The general decline in public morality is well illustrated by the withdrawal of Germans from various Christian denominations. 380,000 parishioners left the Evangelical Church last year, while more than 500,000 people left the ranks of Catholics. At the same time, 53% of respondents want the church to be recognized as LGBTQ+, with some even being asked to place a “rainbow” on the altar. 51% have left the church for fear of pedophilia spreading in it. Things are no better in quite practical social spheres such as medicine. Today in Germany, because of the new law on intensive care, thousands of seriously ill patients may lose the possibility of out-of-hospital care. Today, about 18,000 people in Germany live with a ventilator and need intensive care. Thousands of them, mostly children, receive care at home. “Thanks” to the actions of the former head of the Ministry of Health, Jens Spahn, and the law developed by him, which will finally come into force from November this year, they may lose the possibility of out-of-hospital therapy. Spahn argued at the time that the amendments were necessary to combat fraudsters who impose unnecessary services. But critics say the real reason for their introduction is banal economy. Health insurance companies have less and less money, and the government wants to save money on patients more and more. Care for the seriously ill in hospital is many times cheaper than home care. And the freed up funds can be spent on Ukraine, “adaptation of migrants”, “green energy” or other image projects.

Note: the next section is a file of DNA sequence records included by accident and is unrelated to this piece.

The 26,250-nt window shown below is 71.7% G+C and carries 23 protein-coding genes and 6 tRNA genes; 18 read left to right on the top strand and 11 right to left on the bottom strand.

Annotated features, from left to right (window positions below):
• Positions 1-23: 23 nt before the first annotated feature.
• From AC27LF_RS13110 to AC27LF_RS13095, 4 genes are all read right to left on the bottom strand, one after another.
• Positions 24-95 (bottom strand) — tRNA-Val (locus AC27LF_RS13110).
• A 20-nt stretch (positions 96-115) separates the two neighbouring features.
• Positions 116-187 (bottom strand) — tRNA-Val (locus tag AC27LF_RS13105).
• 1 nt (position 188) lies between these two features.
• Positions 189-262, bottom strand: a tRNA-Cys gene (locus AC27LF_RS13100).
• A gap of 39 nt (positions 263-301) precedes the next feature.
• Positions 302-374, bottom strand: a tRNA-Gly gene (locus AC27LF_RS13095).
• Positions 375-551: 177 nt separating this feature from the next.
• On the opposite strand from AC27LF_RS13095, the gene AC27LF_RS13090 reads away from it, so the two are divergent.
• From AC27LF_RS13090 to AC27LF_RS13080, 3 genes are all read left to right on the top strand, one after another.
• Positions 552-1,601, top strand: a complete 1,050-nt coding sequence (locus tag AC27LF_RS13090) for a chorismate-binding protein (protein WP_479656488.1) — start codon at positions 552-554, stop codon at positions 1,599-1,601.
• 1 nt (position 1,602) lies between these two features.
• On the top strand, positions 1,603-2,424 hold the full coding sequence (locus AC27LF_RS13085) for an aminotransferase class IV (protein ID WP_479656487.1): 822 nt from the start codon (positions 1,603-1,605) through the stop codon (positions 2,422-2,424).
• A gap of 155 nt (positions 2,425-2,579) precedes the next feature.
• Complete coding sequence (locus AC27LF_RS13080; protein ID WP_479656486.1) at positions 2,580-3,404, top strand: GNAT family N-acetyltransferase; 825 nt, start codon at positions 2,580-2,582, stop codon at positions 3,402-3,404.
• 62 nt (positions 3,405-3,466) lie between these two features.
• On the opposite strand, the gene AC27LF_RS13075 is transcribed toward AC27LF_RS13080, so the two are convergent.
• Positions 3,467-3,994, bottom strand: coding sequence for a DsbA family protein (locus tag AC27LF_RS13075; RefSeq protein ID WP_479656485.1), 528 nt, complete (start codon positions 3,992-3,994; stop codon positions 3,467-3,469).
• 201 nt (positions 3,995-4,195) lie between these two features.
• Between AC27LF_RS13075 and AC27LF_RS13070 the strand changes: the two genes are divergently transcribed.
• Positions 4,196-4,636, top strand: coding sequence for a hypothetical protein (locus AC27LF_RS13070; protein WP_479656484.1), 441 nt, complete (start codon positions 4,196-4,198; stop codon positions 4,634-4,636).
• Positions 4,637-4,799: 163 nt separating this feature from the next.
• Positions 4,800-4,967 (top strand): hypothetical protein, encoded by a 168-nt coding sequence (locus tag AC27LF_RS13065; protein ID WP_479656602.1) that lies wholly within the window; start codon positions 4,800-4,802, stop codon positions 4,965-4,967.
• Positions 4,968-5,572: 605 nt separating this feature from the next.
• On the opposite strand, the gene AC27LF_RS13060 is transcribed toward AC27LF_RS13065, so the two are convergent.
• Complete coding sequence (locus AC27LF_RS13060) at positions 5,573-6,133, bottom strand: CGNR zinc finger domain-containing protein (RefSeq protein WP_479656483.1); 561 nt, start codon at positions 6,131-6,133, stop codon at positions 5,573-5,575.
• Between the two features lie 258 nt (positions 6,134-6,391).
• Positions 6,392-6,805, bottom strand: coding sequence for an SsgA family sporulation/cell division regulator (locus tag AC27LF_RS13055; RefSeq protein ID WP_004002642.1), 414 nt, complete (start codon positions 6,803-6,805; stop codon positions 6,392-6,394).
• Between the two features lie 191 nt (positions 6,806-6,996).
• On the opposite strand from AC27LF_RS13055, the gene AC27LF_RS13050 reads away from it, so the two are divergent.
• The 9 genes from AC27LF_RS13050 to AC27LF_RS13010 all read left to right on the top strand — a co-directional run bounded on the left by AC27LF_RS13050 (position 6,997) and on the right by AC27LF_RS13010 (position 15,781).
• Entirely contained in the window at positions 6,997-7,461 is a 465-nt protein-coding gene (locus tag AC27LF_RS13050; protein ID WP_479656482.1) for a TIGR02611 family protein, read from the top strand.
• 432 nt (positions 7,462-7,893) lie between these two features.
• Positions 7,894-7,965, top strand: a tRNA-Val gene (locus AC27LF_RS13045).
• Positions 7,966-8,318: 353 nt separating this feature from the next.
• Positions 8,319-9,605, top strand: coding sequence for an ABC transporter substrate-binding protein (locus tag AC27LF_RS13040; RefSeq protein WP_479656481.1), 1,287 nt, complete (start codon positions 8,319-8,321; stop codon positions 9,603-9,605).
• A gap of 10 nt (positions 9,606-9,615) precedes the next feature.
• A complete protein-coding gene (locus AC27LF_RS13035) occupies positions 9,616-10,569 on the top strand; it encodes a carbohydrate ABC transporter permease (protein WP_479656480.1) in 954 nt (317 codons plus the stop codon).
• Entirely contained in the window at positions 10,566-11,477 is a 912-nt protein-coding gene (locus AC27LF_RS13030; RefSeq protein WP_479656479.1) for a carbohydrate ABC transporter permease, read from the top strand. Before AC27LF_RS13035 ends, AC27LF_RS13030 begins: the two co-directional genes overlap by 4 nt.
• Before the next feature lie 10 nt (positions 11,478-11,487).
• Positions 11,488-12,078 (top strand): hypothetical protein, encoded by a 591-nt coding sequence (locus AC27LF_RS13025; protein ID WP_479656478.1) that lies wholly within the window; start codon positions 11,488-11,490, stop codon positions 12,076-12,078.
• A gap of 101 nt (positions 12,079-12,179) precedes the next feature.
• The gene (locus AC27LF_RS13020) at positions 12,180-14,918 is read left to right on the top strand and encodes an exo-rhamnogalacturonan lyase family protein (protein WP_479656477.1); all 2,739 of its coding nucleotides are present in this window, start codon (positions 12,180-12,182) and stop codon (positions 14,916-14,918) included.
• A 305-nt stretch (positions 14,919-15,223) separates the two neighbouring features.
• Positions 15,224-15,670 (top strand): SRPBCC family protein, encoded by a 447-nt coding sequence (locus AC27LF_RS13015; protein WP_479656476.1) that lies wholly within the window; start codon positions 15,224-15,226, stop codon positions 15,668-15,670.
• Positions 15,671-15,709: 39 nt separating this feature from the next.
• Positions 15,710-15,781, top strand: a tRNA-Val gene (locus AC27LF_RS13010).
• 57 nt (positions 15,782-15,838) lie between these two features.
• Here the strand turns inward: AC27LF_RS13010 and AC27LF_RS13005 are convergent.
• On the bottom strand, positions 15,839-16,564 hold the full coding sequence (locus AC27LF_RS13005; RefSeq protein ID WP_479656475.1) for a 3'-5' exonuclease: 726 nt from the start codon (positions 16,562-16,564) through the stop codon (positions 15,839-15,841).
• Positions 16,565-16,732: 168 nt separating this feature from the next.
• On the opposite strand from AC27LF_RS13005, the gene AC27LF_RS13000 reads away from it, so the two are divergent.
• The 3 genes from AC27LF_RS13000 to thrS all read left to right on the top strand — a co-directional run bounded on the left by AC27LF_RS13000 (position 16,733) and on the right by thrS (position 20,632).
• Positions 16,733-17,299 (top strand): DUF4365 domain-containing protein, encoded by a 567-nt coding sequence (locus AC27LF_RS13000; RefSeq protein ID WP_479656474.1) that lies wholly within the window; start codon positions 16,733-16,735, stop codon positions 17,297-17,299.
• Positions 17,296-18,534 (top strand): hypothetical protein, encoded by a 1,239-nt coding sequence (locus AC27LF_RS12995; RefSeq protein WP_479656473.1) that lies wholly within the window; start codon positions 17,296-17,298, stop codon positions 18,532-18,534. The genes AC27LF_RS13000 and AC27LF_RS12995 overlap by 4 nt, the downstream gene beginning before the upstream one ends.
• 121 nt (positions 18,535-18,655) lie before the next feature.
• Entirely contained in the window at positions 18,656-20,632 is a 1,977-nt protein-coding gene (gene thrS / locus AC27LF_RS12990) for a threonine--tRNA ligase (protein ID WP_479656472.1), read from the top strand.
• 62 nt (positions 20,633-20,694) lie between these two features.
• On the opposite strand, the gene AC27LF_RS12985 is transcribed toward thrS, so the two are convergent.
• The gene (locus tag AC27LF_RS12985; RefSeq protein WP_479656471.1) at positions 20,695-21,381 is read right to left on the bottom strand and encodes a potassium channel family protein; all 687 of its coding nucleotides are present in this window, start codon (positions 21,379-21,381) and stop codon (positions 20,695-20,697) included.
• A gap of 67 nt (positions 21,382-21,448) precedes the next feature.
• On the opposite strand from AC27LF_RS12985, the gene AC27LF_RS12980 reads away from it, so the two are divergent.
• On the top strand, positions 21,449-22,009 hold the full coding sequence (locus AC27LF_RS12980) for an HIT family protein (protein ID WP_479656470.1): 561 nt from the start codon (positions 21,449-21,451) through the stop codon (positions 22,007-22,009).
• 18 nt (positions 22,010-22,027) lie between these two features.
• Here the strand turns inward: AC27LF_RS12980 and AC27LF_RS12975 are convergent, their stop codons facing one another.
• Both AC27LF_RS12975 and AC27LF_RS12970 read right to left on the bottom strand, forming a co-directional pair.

Against the backdrop of the joint betrayal of German interests by both the “traffic light coalition” and the Christian Democratic Union of Germany (CDU), the popularity of a real, rather than establishment-driven opposition is growing. In early July, the main opposition party, Alternative for Germany (AfD), became the leading party in Germany for the first time in its history in a number of polls, but even modest surveys showed a huge increase in its support. For example, the results of a poll by the Insa Institute showed that the AfD is gaining 21%, and the gap with the leader of the ratings, the CDU, which has 25.5%, is an insignificant 4.5%. Olaf Scholz’s party is trailing in third place with 19%, with the other parties gaining even less. The ruling coalition has only 40% for all three parties compared to 52% when it won the election in 2021, which threatens the entire political system with collapse, since neither the traditional conservatives nor the traditional socialists can now form their own government without AfD. The party also won significant and symbolic victories at the regional level. First, the right-wing nationalists gained control of the Landrat in the Thuringian town of Sonneberg, and later the first mayor of the AfD was elected in the town of Ragun-Jesnitz in Saxony-Anhalt. Against this background, the establishment began to hint at non-parliamentary ways of fighting competition, and in late June, the head of the German Federal Minister of the Interior and Community, Nancy Faeser, initiated a procedure to ban the Alternative for Germany party. It is unlikely that the authorities will dare to ban the party in the current election cycle and will look for an electoral solution to the problem, and, at the very least, in 2025 will go for a broad coalition between the CDU and SPD. However, such measures are clearly a preparation for serious problems in the future. And with the insane economic, international, social and cultural policies, these problems will certainly come, making the establishment forget about any “democratic procedures”. After all, the fulfillment of the will of the world establishment is a constant, which is always more important than any wishes of the Germans.